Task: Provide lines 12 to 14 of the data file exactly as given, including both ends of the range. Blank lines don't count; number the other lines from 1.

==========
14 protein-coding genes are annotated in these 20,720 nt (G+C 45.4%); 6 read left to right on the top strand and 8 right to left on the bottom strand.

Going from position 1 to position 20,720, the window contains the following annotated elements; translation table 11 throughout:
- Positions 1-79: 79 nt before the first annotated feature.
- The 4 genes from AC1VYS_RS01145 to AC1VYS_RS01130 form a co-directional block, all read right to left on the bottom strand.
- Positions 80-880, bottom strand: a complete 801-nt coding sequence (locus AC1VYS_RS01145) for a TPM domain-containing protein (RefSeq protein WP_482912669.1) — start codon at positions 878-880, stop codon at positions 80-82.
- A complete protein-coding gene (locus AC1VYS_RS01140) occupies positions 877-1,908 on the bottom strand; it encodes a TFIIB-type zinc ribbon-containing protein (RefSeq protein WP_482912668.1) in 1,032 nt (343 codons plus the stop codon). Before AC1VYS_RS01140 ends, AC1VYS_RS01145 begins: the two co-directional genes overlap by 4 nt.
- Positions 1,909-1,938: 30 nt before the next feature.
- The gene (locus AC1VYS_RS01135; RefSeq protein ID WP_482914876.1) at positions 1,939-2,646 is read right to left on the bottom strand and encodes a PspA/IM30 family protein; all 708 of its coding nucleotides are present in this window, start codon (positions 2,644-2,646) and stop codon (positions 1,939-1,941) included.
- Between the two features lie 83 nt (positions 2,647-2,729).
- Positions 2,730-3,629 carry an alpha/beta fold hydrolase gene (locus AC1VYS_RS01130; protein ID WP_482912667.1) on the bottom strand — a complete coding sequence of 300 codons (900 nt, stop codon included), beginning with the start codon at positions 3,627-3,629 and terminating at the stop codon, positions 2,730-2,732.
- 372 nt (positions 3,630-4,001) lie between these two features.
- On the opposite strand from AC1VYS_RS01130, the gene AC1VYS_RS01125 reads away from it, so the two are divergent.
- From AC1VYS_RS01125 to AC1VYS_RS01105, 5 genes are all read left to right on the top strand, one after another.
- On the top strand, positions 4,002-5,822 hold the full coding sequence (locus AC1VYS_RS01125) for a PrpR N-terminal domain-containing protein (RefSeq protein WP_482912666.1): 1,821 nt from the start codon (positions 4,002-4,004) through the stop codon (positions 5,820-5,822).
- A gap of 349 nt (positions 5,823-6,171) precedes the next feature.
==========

- On the opposite strand from AC1VYS_RS01130, the gene AC1VYS_RS01125 reads away from it, so the two are divergent.
- From AC1VYS_RS01125 to AC1VYS_RS01105, 5 genes are all read left to right on the top strand, one after another.
- On the top strand, positions 4,002-5,822 hold the full coding sequence (locus AC1VYS_RS01125) for a PrpR N-terminal domain-containing protein (RefSeq protein WP_482912666.1): 1,821 nt from the start codon (positions 4,002-4,004) through the stop codon (positions 5,820-5,822).